• The geographical position of the country is a strategic point between the different markets of the region but also with southeast Asia.
  • The country has modern port and airport infrastructures, thus facilitating trade.
  • The population of 51.4 million (IMF, 2021) is a significant consumer market with rising incomes.
  • A skilled labour force.
  • The banking and financial systems are generally sound, independent and robust.
  • The peace agreement with the FARC (the oldest and largest guerrilla movement in Latin America) shows that Colombia wants to rid itself of the risks associated with drug trafficking and armed struggle, thus ensuring a secure environment for foreign companies and investors.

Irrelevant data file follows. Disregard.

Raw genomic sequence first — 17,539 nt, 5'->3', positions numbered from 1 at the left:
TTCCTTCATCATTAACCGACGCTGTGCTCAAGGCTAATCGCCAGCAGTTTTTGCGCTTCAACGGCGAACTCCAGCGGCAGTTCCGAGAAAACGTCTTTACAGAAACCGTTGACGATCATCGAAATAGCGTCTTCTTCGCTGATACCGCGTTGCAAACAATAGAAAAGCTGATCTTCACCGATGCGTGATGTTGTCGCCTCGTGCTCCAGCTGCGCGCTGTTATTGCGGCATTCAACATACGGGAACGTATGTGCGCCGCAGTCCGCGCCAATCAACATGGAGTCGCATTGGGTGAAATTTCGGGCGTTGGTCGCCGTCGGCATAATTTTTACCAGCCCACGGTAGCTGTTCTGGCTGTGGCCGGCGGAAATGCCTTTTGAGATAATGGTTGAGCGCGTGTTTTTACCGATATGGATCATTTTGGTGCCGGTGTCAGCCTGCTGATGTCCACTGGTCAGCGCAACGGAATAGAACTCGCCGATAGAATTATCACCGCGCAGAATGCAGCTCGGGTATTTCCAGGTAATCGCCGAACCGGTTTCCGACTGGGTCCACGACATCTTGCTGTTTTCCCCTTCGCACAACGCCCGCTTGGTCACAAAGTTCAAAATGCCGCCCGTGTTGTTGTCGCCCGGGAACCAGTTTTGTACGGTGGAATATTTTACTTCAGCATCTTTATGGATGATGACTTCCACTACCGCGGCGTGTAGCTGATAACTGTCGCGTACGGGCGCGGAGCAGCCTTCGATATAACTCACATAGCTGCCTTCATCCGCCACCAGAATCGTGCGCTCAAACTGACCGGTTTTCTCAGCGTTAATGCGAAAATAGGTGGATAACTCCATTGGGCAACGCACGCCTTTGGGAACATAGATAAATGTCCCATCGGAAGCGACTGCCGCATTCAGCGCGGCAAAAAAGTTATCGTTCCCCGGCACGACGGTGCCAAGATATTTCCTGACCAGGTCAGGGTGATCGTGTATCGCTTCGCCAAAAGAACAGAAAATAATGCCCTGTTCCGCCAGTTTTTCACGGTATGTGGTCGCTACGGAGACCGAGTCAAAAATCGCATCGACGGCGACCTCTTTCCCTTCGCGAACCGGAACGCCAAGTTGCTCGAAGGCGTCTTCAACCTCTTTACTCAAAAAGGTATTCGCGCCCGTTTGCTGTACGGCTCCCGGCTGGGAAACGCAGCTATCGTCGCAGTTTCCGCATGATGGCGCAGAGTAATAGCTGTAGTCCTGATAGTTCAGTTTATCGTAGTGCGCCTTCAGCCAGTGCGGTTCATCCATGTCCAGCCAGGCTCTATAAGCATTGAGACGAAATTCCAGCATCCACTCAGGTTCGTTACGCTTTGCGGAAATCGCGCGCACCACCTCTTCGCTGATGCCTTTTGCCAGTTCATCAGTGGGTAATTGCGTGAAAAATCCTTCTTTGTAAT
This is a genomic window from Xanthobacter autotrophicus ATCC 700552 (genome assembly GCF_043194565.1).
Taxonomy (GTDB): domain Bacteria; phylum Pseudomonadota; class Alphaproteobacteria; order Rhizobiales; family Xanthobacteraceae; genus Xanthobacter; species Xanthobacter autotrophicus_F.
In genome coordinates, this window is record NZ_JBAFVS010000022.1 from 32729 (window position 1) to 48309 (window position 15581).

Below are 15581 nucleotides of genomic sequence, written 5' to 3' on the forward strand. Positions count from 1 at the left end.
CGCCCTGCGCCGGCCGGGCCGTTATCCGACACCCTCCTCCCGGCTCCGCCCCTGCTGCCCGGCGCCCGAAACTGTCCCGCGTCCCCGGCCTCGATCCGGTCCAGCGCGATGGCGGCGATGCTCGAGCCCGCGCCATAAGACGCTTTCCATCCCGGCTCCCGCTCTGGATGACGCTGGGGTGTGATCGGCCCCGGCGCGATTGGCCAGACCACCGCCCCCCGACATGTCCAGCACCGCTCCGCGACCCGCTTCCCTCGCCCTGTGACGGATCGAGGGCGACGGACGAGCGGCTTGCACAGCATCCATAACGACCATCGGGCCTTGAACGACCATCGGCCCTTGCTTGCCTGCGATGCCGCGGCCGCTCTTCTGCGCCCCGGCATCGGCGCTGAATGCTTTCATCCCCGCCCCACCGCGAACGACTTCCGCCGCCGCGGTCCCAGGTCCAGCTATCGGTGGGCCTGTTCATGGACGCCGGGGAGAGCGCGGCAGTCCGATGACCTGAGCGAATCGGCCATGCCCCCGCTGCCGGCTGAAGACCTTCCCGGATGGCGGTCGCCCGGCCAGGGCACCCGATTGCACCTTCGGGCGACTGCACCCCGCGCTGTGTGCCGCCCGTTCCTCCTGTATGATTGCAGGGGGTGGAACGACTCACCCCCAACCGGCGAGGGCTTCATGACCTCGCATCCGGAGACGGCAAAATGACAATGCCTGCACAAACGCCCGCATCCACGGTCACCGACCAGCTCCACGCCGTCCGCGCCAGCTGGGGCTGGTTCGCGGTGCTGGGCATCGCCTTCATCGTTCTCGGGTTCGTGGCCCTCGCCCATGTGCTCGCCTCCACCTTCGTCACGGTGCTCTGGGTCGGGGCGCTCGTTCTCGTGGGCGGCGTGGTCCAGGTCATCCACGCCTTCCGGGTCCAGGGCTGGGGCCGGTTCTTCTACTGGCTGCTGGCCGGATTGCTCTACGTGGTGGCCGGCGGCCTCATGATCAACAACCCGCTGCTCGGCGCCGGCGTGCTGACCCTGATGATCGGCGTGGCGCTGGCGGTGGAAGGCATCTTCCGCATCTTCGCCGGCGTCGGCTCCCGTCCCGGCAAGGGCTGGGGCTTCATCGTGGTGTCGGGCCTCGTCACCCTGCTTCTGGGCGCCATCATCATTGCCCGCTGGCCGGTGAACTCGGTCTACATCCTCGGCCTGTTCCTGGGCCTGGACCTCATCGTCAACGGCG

Weak Points

Among the main factors that are detrimental to foreign direct investment are:

  • Relatively random application of intellectual property rights
  • A lack of transparency in many calls for tenders
  • The largescale informal sector
  • Security risk remains the main obstacle to the country's development, but the peace agreement signed with the FARC rebel group should help significantly improve the situation.
  • The Colombian economy, which is not very diversified, remains highly dependent on commodity prices and sensitive to the US economic situation (the United States being the country's main trading partner).
Government Measures to Motivate or Restrict FDI
The Colombian government actively encourages foreign direct investment (FDI). Colombia imposes the same investment restrictions on foreign investors that it does on national investors. But, all conditions being equal, during tender processes national offers are preferred over foreign ones.